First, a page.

Thursday, January 12, 2017

The Long Shadow of Poverty and School Segregation by Income | janresseger

The Long Shadow of Poverty and School Segregation by Income | janresseger:

The Long Shadow of Poverty and School Segregation by Income

Image result for big education ape poverty\

One of the serious problems posed by the likely Trump administration’s policy on public education is that it sidesteps entirely the deeply troubling challenges on the ground for children and their teachers.  While the only education idea being mentioned by the new administration is the rapid expansion of privatization—a kind of school choice which has shown itself not only to be unavailable to the poorest children but also threatening to the financial stability of the public schools in the poorest communities, there is indisputable evidence that the standardized test scores by which we now judge schools derive far more from poverty and economic segregation than the school teachers we are blaming.  Yet addressing poverty both outside the school and inside has slipped off the radar as, once again, the proposal to privatize is being prescribed as a remedy.
Last fall’s issue of the Russell Sage JournalThe Coleman Report and Educational Inequality Fifty Years Later (Vol 2, No 5) calls our attention back to the matter we need to be considering. The journal is edited by Karl Alexander, the Johns Hopkins University sociologist who authored a longitudinal study reaching back to the 1982 first grade year of a group of Baltimore’s young adults: The Long Shadow: Family Background, Disadvantaged Urban Youth, and the Transition to Adulthood. Alexander introduces the collection of articles with a short history of 50 years of research on the topics of The Coleman ReportIs It Family or School? Getting the Question Right.  His topic and the subject of all the studies in this journal is to further untangle and identify the many strands of the opportunity gap across our nation’s schools.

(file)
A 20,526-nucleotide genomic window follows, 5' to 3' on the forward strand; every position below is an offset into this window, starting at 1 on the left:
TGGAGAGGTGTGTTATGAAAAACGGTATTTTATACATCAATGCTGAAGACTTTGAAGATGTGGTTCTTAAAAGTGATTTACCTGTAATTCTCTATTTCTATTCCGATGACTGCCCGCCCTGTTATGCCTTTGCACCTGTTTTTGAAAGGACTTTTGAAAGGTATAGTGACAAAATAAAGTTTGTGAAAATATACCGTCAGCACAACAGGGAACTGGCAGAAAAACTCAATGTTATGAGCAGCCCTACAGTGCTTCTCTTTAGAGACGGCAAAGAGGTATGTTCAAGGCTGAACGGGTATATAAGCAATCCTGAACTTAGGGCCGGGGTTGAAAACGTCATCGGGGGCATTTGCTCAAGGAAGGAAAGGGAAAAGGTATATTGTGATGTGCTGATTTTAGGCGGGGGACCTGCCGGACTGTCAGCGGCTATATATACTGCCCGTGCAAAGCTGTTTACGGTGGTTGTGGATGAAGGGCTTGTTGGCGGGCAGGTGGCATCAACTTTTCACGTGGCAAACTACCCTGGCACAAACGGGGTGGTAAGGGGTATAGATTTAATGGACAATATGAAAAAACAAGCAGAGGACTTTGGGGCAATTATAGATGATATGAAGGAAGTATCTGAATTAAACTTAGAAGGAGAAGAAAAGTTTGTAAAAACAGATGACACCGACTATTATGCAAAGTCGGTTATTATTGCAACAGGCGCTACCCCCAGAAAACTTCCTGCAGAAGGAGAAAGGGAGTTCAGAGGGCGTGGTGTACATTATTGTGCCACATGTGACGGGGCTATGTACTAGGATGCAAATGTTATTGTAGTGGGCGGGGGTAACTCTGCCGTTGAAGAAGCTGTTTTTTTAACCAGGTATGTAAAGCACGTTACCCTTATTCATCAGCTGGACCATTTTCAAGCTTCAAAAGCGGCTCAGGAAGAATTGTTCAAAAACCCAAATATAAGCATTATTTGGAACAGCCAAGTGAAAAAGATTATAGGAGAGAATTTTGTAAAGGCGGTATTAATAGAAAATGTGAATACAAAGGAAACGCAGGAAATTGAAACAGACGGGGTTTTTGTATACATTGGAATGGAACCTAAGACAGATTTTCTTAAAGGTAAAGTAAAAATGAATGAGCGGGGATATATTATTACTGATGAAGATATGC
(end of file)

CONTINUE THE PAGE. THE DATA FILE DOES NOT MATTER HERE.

Alexander explains that The Coleman Report, published in 1966, has been misconstrued over the years by those who have used it to prove that “schools make no difference” and to insist that we accept a binary explanation for school achievement as driven (or held back)  by either the school or the family.
Here, according to Alexander is what may be fairly concluded from the 1966 research of James Coleman and his colleagues: Family background is of great importance for school achievement; The Long Shadow of Poverty and School Segregation by Income | janresseger:
Image result for big education ape poverty

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